8 at convention
6 N.E. journalists added
to NENPA Hall of Fame
The New England Newspaper and Press Association will induct six new members into its Hall of Fame at the association’s 2013 annual winter convention in February.
Every year, New England journalists are inducted into the NENPA Hall of Fame based on their continued involvement in journalism and their knowledgeable insight in bettering the journalism community in New England.
Being added this year to the current 86 Hall of Fame members since the year 2000 are Thomas E. Heslin, executive editor of The Providence (R.I.) Journal; the late Peter Watson, former editor of the Gloucester (Mass.) Daily Times; Mary Pat Rowland, managing editor of Foster’s Daily Democrat of Dover, N.H.; Morgan McGinley, former editorial page editor of The Day of New London, Conn., and a member of the Connecticut Judicial-Media Committee, the board of the Connecticut Foundation for Open Government, and The Connecticut News Project; Peter J. Caruso Sr., a media lawyer who is legal counsel to the Massachusetts Newspaper Publishers Association; and Mary Dodge Brewer, former managing editor of the Boothbay Register of Boothbay Harbor and the Wiscasset Newspaper, both in Maine.
The new Hall of Fame members will be honored at a reception Friday, Feb. 8, at the 2013 New England News and Press Association convention in the Boston Park Plaza Hotel. The reception begins at 5:30 p.m. Registration information to attend the event is available here.
Following are brief profiles of the new Hall of Fame members:
Thomas E. Heslin
Thomas E. Heslin has been executive editor of The Providence (R.I.) Journal since 2008. He directed a news team that won a Pulitzer Prize in 1994 for investigative reporting. As the Journal’s first managing editor for new media, Heslin introduced to the Journal a new way of storytelling by including slideshows, video, audio and interactive graphics. Before he began at the Journal in 1981, he was employed at various newspapers in New England. He later put together a group of colleagues who founded the New England First Amendment Coalition.
Peter Watson, who died in November, had been editor of the Gloucester (Mass.) Daily Times. He motivated a generation of journalists through newsroom leadership and personal friendships. He was editor of the Times from 1970 to 1983. Many members of his staff went on to become editors, publishers and authors, including one who won a Pulitzer Prize. Watson retired in 2002 as general manager of Essex County Newspapers, based in Beverly, Mass., and publishers of The Salem News, The Daily News of Newburyport, and the Gloucester Daily Times, all in Massachusetts.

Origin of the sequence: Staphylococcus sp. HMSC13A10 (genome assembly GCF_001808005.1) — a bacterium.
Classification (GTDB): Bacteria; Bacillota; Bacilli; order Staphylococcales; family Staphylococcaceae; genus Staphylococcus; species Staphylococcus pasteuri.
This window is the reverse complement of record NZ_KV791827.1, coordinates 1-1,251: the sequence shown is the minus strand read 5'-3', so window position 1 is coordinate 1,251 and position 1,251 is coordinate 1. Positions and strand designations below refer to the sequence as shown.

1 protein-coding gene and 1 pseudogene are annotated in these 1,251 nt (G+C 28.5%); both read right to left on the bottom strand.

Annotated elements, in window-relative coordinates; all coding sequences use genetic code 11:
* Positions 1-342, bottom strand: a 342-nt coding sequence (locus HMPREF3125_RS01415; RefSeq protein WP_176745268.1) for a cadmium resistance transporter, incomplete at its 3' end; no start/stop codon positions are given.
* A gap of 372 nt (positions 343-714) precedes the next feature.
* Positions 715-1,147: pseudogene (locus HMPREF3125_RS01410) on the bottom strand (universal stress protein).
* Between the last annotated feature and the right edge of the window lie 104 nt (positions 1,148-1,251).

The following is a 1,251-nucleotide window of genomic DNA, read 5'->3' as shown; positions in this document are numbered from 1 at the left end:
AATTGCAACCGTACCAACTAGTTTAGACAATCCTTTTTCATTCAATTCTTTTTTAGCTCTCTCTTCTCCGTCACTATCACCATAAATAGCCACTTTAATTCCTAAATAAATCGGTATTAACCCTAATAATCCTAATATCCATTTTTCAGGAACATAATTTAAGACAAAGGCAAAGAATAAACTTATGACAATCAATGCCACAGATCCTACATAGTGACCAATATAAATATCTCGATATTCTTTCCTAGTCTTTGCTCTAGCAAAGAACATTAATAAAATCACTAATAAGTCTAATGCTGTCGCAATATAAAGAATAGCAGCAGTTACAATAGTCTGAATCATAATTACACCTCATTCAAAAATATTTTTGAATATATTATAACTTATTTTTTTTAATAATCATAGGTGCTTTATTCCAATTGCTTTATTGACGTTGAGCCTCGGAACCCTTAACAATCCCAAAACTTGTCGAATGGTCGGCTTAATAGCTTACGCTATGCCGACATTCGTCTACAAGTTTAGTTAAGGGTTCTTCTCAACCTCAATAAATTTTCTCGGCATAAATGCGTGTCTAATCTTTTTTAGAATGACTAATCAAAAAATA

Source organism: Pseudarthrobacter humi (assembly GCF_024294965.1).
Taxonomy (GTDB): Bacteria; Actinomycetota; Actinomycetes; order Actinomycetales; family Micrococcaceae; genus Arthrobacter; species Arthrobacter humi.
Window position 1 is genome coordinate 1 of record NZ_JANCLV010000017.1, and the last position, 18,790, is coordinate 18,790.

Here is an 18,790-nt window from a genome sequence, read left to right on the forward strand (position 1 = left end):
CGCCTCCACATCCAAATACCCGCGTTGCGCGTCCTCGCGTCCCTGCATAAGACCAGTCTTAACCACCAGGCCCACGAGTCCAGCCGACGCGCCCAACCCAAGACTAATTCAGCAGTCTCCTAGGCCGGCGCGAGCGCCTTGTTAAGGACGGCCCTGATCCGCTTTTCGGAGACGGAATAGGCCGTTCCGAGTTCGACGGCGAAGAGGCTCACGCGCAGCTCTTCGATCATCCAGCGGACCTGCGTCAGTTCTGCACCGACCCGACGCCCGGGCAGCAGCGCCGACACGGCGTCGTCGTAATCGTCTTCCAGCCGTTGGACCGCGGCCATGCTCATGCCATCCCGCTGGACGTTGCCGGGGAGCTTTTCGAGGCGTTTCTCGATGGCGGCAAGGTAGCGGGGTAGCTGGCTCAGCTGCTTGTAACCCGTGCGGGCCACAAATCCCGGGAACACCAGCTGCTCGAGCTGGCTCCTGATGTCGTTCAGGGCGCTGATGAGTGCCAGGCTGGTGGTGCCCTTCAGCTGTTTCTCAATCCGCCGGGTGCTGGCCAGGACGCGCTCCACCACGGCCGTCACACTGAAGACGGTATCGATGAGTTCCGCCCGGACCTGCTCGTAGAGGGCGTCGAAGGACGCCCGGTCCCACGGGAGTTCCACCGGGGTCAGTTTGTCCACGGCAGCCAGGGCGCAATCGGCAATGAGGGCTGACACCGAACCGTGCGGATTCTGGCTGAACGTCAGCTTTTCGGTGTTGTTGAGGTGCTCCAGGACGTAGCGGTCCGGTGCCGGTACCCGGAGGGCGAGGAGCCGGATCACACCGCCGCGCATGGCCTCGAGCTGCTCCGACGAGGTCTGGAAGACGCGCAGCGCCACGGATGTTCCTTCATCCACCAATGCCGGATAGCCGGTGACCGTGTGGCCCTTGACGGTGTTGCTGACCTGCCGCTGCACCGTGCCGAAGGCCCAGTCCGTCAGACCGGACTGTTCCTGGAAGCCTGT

Mary Pat Rowland is managing editor of Foster’s Daily Democrat of Dover, N.H. She is credited with consistently producing well-trained journalists through her own successful career. As vice president and then president of the then-New England Press Association, Rowland was one of the leaders in the merger of NEPA and the New England Newspaper Association into the New England Newspaper and Press Association.
McGinley was editorial page editor of The Day of New London, Conn.,
for 25 years. He was president of the National Conference of Editorial
Writers, and he raised a majority of the money for the conference’s
Minority Writers Projects. McGinley was a Pulitzer Prize juror in 2004
and 2005, and was president of the Connecticut Council on Freedom of
Information. During his time as president of the New England Society
of Newspaper Editors, McGinley led an exchange of journalists with the
Soviet Union. He is on the Connecticut Judicial-Media Committee and
the board of the Connecticut Foundation for Open Government, and is
involved with The Connecticut News Project.
Peter J. Caruso Sr. has developed a reputation as one of New England’s most prestigious media lawyers. He has represented newspapers in many investigative matters, some of which include the Willie Horton case, the Pamela Smart case, and the Alan Eagleson case. He was heavily involved in the North Andover, Mass.-based Eagle-Tribune’s winning the Pulitzer Prize for its coverage of the Willie Horton case. Caruso is legal counsel to the Massachusetts Newspaper Publishers Association.
Mary Dodge Brewer
Mary Dodge Brewer was managing editor of the Boothbay Register of Boothbay Harbor and Wiscasset Newspaper, both in Maine, for more than 50 years. During her career, she observed newspapers moving from the old-fashioned flatbed press to today’s computerized production. Under Brewer’s watch, the Register won numerous awards. She was president of the Maine Press Association in 1982 and 1983 and was named Maine Journalist of the Year in 1984.
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